The New York Times was mocked on Sunday and Monday after it published a lengthy report on Sunday trying to stave off attacks from conservative activists who have documented damaging social media posts on hundreds of left-wing journalists. The Times claimed that the activists’ actions did not really constitute legitimate journalism.
“Four people familiar with the operation described how it works, asserting that it has compiled dossiers of potentially embarrassing social media posts and other public statements by hundreds of people who work at some of the country’s most prominent news organizations,” The New York Times reported. “Operatives have closely examined more than a decade’s worth of public posts and statements by journalists, the people familiar with the operation said. Only a fraction of what the network claims to have uncovered has been made public, the people said, with more to be disclosed as the 2020 election heats up.”
New York Times publisher A.G. Sulzberger sent a memo to staff at the newspaper, claiming without evidence that the paper had “distinguished itself with fearless and fair coverage of the president” and that the operation was being carried out because people on Right could not “challenge the accuracy of our reporting.”
“Now, the political operatives behind this campaign will argue that they are ‘reporting’ on news organizations in the same way that news organizations report on elected officials and other public figures,” Sulzberger added. “They are not. They are using insinuation and exaggeration to manipulate the facts for political gain.”
The Times was brutally mocked by notable people on Twitter as well as in reports and op-eds, including in The Washington Post.
The Post’s Eric Wemple wrote:
They are bad actors. They are driven to suppress legitimate inquiry. They are by no means journalists.
And they read Twitter very carefully!
Those are the contours of an alarm rung on Sunday by the New York Times.
And just what would this “damaging information” be? Illicitly obtained DMs? Gossip about their sexual habits? HIPAA-protected information?
Nope. “Four people familiar with the operation described how it works, asserting that it has compiled dossiers of potentially embarrassing social media posts and other public statements by hundreds of people who work at some of the country’s most prominent news organizations.” Bolding added to note that this “damaging information” is available not only to a “loose network of conservative operatives” but also to the loose network of everyone with access to the Internet.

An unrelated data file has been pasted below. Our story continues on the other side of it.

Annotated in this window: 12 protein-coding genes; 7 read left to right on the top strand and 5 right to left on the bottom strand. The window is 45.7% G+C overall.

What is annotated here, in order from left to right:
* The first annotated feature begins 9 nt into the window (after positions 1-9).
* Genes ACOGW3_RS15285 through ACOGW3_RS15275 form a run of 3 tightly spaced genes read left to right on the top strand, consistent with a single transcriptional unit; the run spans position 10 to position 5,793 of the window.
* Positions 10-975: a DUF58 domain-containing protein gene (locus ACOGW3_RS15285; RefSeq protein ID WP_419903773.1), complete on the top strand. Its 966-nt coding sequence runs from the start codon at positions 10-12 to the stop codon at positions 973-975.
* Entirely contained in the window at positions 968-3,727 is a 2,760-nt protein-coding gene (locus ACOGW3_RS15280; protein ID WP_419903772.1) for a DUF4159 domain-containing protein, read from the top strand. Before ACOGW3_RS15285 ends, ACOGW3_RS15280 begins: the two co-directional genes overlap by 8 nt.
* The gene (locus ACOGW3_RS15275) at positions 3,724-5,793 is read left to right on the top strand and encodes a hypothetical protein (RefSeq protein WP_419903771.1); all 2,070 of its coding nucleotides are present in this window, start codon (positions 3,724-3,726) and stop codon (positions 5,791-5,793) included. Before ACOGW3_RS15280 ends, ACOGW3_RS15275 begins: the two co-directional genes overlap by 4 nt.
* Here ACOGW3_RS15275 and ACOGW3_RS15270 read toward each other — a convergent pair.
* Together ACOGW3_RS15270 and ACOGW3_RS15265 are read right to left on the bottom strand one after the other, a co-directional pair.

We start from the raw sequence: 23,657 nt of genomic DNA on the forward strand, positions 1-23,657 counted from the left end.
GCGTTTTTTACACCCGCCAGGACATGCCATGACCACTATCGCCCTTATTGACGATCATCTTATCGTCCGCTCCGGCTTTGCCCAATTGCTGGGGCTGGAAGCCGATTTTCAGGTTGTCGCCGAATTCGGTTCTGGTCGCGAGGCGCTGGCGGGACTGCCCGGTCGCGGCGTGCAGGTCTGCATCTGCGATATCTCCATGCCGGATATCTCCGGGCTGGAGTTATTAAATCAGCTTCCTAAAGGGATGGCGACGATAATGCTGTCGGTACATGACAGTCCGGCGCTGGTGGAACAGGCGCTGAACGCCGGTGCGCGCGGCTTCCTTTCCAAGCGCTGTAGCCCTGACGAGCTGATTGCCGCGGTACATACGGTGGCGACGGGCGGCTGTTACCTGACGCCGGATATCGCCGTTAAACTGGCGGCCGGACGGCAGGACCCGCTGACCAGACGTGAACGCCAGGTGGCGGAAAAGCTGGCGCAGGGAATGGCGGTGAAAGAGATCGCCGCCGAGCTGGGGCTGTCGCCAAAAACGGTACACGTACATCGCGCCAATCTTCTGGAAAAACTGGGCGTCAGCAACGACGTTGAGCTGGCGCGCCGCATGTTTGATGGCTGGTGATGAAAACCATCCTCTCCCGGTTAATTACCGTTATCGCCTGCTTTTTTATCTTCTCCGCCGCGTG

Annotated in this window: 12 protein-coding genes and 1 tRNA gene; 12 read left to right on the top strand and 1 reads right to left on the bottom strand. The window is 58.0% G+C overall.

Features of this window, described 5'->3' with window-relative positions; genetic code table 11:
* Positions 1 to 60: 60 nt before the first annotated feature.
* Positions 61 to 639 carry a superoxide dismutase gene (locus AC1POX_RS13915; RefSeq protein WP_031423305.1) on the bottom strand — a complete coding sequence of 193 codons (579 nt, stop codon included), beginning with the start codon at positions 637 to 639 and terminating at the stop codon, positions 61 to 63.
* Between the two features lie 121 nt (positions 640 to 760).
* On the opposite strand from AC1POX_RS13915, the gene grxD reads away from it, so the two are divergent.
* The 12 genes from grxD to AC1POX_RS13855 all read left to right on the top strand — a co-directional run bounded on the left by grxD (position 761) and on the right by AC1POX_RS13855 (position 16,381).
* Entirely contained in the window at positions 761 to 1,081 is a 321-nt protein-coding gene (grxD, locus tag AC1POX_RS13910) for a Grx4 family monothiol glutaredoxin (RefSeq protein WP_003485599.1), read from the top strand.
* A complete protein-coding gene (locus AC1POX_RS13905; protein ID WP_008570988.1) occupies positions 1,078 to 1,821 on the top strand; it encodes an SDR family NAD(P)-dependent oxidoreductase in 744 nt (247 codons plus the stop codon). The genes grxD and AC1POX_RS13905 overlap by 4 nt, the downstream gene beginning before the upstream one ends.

Politico’s Jack Shafer wrote:
Journalists don’t have thin skins, broadcaster Edward R. Murrow is reputed to have said, they have no skins. Reporters are so sensitive that you needn’t criticize their work to earn a buzz saw in the face in return. Just offer the observation, “I saw your piece,” and frown. They’ll be on you with tooth and claw in a millisecond, demanding to know what you’re implying.
And of all the thin-skinned beasts prowling the journalistic forest, few have a thinner epidermis than the boys and girls who work at the New York Times…
…Journalists don’t deserve a get-out-of-bigotry-jail free card just because they’re journalists. If their past tweets, however ancient, undercut their current journalistic work or make them sound hypocritical, they can’t blame their diminished prestige on Trump’s allies. It’s like blaming a cop for writing you a ticket for speeding in a school zone.
On Twitter, numerous notable accounts weighed in on the matter and mocked The Times.
Dinesh D’Souza tweeted: “Do unto them what they do to others. Didn’t Christ say something along these lines?”
Mollie Hemingway tweeted: “As a media critic, Twitter has been an invaluable resource for showing how histrionic, partisan, arrogant, uneducated, and ignorant far too many in our political media are. Their work product shows the results of these traits. And as we all can see, it’s not pretty.”
Seth Mandel tweeted: “Sounds less like they’re declaring war on the press and more they realize this is like 87% of what reporters do and they’re getting in on the action”
Jordan Schachtel tweeted: “It’s kinda fascinating how Ken Vogel, a dem operative who sent stories to the DNC for review, considers himself an objective journalist. Just last week, he did not disclose fact that he met w/ agents of a foreign power to run a hit piece on a GOP donor.”
Dan McLaughin tweeted: “Live by the sword, die by the sword.”
Jon Levine tweeted: “As a former media reporter, I see no issue in holding journalists to the same standards of behavior they insist on for everyone else. But don’t take my word for it … Here is the Society of Professional Journalists code of ethics!”
Asawin Suebsaeng tweeted: “If you are a journalist covering Trump, you should consider yourself a public figure & if people start digging up old Bad Tweets of yours, you shouldn’t consider it an attack on the free press, you & your employer should welcome the attack and tell them to go f**k off to Siberia”
Will Sommer tweeted: “This piece sure makes a big deal about a couple of guys using Twitter Advanced Search.”
Yashar Ali tweeted: “I agree with @jackshafer here. They’re tweets, not someone’s diary from high school.”
Erick Erickson tweeted: “Maybe if a few journalists’ careers are ended by the Trump team doing to them what they do to ordinary grandmothers and blue collar workers perhaps the journalists will think twice before ruing the lives of private citizens they just don’t like.”
Jesse Kellly tweeted: “It’s absolutely disgusting that Trump plans on using allies to go after his opponents. He should just use the FBI like Obama did.”